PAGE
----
Types of Sharing

Read-Write

Sharing features allow users to collaborate over the production of assets and dissemination of information. However, there are various ways in which this can be done. This post outlines the key types of sharing behaviour, provides examples and describes some of the challenges associated with each type.

Send

Send

Share menu

Strictly speaking, ‘Send’ is not a form of sharing. However, Send actions are increasingly being lumped together with Share actions in order to reduce the number of top-level options, as can be seen in this example from Evernote:

Send is distinct from true Sharing in that it immediately creates multiple copies of the asset, with no possibility for the author to modify the asset later, or for the recipient to collaborate in modifying it.

Read Only

Read Only

The most basic form of Sharing is to give recipients access to read from the asset, but not write to it. This is usually simple to implement and provides the benefit that the author can update the asset over time and the recipient always gets the latest version of it.

Targeted Read Only
Rights to view the asset may be given to one individual, or a relatively small group. Examples include:

  • Google Docs.
  • Intranet.
  • Facebook.

Public Read Only
Alternatively, an asset can be made publicly available. Examples include:

  • Publishing a web page.
  • Blog posts.
  • Twitter.

Read/Write

Read-Write

Giving recipients the ability to modify the asset makes the system, much more powerful. However, it also introduces significant implementation challenges – primarily how to deal with the fact that more than one person may be trying to make changes to a file at the same time. This is typically solved in one of three ways:

Last Save Wins
This is the simplest approach, but has obvious limitations: users open a local, editable copy of the file and save their changes back to the central copy on demand. Each Save event overwrites the shared copy, so the ‘last save wins’. This means that simultaneous editing by two or more users will end badly.

In some cases, this approach is enhanced by providing a change history and tools to manage inconsistencies.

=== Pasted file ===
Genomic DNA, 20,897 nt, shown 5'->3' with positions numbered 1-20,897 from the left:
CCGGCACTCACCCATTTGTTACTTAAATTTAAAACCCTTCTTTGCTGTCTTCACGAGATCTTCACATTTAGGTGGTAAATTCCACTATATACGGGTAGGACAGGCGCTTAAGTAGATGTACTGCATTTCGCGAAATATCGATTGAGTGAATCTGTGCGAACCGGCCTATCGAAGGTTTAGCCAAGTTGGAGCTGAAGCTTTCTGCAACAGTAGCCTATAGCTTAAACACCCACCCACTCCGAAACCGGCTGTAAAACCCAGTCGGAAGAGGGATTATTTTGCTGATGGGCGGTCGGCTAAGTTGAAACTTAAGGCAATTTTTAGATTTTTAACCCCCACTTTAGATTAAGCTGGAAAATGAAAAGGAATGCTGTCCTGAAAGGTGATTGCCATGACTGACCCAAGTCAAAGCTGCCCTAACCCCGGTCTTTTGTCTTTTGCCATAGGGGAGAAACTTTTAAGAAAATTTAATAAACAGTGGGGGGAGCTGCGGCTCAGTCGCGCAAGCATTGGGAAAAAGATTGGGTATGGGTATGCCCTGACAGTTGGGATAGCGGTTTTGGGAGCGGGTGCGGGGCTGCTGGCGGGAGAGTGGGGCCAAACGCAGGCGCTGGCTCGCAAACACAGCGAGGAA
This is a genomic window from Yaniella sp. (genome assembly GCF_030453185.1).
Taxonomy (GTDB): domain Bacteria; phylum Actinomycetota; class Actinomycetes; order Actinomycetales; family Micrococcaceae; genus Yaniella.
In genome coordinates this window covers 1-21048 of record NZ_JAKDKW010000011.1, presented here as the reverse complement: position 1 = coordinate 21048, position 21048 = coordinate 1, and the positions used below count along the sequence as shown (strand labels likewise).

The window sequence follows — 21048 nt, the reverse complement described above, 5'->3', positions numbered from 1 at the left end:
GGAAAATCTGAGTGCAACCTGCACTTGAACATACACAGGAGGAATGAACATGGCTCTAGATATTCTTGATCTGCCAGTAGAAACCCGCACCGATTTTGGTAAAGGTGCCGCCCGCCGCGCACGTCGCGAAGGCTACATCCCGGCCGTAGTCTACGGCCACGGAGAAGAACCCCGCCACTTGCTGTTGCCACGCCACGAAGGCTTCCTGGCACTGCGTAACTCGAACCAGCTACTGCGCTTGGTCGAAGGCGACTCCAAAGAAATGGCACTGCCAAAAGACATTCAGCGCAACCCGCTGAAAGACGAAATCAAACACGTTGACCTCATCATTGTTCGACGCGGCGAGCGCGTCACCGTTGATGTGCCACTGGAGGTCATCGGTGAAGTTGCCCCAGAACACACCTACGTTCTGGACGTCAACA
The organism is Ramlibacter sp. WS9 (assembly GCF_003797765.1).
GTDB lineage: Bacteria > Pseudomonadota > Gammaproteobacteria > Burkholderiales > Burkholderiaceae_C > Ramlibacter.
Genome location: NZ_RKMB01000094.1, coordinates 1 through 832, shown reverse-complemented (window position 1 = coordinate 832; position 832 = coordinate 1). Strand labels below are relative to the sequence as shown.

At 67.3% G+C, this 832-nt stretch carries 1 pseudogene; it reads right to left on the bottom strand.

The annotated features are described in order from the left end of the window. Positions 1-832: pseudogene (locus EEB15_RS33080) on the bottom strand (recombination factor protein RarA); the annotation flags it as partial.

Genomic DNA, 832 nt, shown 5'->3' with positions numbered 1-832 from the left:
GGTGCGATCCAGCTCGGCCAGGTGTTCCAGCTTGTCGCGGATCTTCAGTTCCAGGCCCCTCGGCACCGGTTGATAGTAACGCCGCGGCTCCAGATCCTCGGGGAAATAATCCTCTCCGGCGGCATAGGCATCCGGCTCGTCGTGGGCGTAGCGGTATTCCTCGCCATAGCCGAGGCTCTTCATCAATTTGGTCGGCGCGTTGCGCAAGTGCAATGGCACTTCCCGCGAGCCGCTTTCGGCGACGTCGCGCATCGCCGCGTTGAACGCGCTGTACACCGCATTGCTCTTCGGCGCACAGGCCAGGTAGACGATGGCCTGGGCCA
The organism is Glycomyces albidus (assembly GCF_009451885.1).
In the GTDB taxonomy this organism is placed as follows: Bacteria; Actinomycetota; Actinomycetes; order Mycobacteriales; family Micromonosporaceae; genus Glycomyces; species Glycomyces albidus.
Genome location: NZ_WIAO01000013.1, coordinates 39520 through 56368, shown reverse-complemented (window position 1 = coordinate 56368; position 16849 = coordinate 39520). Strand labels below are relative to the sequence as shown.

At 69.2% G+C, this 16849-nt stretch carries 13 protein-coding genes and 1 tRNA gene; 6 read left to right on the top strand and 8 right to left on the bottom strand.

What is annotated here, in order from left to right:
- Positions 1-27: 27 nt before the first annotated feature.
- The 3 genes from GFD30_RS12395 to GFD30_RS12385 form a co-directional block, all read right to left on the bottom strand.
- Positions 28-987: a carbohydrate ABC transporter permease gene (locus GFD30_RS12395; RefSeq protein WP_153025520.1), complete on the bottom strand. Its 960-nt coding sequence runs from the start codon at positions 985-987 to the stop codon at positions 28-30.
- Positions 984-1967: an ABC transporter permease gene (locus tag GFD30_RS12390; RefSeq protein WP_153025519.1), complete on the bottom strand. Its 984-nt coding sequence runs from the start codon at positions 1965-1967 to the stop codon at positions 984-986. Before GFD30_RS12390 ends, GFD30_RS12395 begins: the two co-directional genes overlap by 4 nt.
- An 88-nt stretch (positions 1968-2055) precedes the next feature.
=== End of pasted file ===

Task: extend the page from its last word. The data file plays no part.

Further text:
Examples:

  • Targeted Last Save: Basic shared server.
  • Public Last Save: Wikis.

Checkout
The problems with overlapping save events can be solved by implementing some form of Check-in / Check-out workflow. This means that when a user opens an asset to edit it, other users are locked out – able to view the asset, but not edit it.

This prevents any overlapping save events, but brings with it an alternative problem: users failing to check-in a file properly, leaving it locked for everyone else.

Examples:

  • SVN solutions.
  • Sharepoint.

Autosave/Autosync
The best way to solve the problem is also the hardest: implement real-time autosaving and autosyncing, so that multiple users can view and edit the same asset together. They all see changes as they are made in real-time, allowing powerful collaboration and avoiding the problems listed above. The challenge with this approach is simply implementing it!

Examples:

  • Google Docs.

Limited Write

Limited Write

A final form of sharing to consider is one in which the shared asset is mostly read-only, but contains limited writeable portions, or has distinct features that support viewers in contributing to it.

Examples include:

  • Web-based forms.
  • Comments on web pages, blog posts etc.
  • Likes and comments on Facebook.
  • User Reviews on products, hotel descriptions etc.
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